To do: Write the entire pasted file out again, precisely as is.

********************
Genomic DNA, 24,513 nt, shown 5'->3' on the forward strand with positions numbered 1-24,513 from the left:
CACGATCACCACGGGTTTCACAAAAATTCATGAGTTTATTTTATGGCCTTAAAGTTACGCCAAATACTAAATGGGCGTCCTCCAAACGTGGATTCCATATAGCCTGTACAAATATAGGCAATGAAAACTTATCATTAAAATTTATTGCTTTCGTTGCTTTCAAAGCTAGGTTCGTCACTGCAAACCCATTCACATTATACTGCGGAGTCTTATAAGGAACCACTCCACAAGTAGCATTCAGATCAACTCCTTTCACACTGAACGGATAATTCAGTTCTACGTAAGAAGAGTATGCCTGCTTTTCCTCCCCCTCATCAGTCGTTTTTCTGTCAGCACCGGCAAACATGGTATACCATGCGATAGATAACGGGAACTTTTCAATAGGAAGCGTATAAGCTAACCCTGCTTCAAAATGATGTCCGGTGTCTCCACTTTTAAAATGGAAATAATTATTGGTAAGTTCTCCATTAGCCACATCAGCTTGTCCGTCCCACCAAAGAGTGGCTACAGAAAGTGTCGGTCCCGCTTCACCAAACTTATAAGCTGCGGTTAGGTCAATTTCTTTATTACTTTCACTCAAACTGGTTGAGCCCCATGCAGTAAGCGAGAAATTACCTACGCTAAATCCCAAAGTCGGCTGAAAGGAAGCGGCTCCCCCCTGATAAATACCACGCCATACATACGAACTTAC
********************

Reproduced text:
Genomic DNA, 24,513 nt, shown 5'->3' on the forward strand with positions numbered 1-24,513 from the left:
CACGATCACCACGGGTTTCACAAAAATTCATGAGTTTATTTTATGGCCTTAAAGTTACGCCAAATACTAAATGGGCGTCCTCCAAACGTGGATTCCATATAGCCTGTACAAATATAGGCAATGAAAACTTATCATTAAAATTTATTGCTTTCGTTGCTTTCAAAGCTAGGTTCGTCACTGCAAACCCATTCACATTATACTGCGGAGTCTTATAAGGAACCACTCCACAAGTAGCATTCAGATCAACTCCTTTCACACTGAACGGATAATTCAGTTCTACGTAAGAAGAGTATGCCTGCTTTTCCTCCCCCTCATCAGTCGTTTTTCTGTCAGCACCGGCAAACATGGTATACCATGCGATAGATAACGGGAACTTTTCAATAGGAAGCGTATAAGCTAACCCTGCTTCAAAATGATGTCCGGTGTCTCCACTTTTAAAATGGAAATAATTATTGGTAAGTTCTCCATTAGCCACATCAGCTTGTCCGTCCCACCAAAGAGTGGCTACAGAAAGTGTCGGTCCCGCTTCACCAAACTTATAAGCTGCGGTTAGGTCAATTTCTTTATTACTTTCACTCAAACTGGTTGAGCCCCATGCAGTAAGCGAGAAATTACCTACGCTAAATCCCAAAGTCGGCTGAAAGGAAGCGGCTCCCCCCTGATAAATACCACGCCATACATACGAACTTAC